Tuesday, June 15, 2010
Interestingly, the Greek ratings downgrade seems not to have rattled markets. A friend emailed me Merkel's gloomy comments, which makes me think, who will exit first?
Martin Wolf outlines how to solve Japan's debt problem. I agree with all he says, but a Turkish Central Banker from the late 80s, early 90s would have worked much better for creating inflation.
It is amazing what you can miss by being away from the blogosphere and markets.
Now that we have bashed capitalism, it is time to defend it. Mark Tahoma is right in noting that there is a difference between trying to improve the current system and leaving it altogether for an alternative. For the latter, the famous Churchill phrase comes to mind: Democracy is the worst form of government except all those other forms that have been tried from time to time.
As anyone who has spent some time in the US would know, Americans just love their trucks, so the economy must be right on track...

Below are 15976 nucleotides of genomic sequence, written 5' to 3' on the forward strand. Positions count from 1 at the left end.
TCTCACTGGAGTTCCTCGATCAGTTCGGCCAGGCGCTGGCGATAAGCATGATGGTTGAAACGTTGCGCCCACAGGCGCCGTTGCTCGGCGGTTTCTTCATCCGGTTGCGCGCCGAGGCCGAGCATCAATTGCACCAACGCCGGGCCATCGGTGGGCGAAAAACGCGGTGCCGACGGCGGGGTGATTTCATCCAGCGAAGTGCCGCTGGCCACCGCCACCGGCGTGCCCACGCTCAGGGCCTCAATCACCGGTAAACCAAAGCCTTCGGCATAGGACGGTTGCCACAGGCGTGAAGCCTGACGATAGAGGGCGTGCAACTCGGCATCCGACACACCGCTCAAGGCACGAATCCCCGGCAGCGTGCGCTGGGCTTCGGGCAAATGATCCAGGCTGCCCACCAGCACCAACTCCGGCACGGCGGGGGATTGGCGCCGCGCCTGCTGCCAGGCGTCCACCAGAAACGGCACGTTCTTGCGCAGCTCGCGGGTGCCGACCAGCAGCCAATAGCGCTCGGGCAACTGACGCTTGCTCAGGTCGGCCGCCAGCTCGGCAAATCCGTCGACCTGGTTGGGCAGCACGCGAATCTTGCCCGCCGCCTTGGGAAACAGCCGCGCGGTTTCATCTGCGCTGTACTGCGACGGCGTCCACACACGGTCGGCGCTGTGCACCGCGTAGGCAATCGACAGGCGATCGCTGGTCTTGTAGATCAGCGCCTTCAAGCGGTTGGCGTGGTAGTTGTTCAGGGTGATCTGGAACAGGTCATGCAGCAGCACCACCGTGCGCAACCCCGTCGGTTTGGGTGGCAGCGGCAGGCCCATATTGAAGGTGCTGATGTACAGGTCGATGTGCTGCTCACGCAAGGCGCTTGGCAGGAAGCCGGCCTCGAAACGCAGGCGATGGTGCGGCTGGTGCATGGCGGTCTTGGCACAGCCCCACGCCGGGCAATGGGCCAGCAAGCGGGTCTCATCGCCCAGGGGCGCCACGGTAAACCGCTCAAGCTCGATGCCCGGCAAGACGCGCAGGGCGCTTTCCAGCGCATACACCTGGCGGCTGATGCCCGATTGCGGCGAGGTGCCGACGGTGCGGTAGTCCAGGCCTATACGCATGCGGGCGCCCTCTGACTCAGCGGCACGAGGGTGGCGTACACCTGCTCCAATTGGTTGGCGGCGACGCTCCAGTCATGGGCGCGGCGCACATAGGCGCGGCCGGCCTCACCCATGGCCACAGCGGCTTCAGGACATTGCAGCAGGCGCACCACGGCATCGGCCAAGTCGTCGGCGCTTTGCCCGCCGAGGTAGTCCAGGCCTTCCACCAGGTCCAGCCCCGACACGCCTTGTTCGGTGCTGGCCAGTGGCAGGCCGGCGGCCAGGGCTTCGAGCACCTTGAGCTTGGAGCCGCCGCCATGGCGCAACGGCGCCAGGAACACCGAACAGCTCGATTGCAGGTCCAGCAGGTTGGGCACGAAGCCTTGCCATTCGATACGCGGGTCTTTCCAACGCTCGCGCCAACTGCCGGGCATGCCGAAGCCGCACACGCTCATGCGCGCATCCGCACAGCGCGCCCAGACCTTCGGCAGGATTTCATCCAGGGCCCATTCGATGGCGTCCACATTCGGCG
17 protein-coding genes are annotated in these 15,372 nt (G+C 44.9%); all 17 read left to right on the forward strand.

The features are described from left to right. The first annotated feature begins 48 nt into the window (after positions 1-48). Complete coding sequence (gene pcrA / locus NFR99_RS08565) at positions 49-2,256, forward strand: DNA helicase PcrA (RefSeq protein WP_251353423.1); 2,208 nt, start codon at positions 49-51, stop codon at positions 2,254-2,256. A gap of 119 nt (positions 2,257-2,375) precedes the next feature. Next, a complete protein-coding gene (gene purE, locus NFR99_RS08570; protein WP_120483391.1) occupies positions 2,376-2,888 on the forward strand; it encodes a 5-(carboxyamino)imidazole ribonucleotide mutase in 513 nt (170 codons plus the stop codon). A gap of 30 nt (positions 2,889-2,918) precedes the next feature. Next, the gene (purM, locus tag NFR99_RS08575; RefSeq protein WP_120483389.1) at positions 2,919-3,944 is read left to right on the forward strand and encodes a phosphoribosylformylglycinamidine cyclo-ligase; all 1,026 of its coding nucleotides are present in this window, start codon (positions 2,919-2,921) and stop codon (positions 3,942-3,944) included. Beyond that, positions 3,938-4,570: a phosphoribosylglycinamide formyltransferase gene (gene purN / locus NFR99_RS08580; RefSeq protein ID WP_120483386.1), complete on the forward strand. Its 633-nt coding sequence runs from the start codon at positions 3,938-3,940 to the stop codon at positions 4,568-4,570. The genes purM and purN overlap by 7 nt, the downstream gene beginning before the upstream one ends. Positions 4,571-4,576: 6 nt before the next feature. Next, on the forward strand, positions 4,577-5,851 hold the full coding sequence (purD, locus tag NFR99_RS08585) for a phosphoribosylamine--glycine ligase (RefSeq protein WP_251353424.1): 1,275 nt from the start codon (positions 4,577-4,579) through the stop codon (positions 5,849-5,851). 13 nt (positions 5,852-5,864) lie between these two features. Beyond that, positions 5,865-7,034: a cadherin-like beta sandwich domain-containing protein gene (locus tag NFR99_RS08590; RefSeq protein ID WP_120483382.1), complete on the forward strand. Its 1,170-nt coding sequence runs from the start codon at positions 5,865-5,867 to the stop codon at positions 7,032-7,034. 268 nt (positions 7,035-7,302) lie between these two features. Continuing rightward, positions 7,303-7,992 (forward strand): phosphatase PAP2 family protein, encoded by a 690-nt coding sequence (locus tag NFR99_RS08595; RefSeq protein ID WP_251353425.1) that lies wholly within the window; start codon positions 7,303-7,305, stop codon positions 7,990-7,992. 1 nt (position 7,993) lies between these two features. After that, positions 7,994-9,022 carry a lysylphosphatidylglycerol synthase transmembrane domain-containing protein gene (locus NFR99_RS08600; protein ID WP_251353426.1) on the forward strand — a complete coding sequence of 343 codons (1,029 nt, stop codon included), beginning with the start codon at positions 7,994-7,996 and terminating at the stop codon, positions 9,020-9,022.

BIS on bank exposures (via Calculated Risk)
It is natural that women love state bonds, or rather men who hold state bonds; 007 worked for the state, right?
Mark Tahoma summarizes the competing views (and links to an article) on Fed's exit strategy. Calculated Risk takes on the same Fed paper.
Now that I am thinking about the fiscal austerity debate, I think I know where the confusion lies: The optimal fiscal response is quite different for EM and developed countries. That's why students of Econmics get confused when they see the Keynesian model does not work for developing countries. But what has bee going on is that, because of the emerging fiscal worries in developed countries, they have been forced to behave like EM, while the EM have got close to the standard undergraduate Keynesian framework. Am I making sense or just blubbering because of sleep-deprivation?
The perfect article for an economist and journalist wannabe like me.
Gold: Inflation or safe-haven?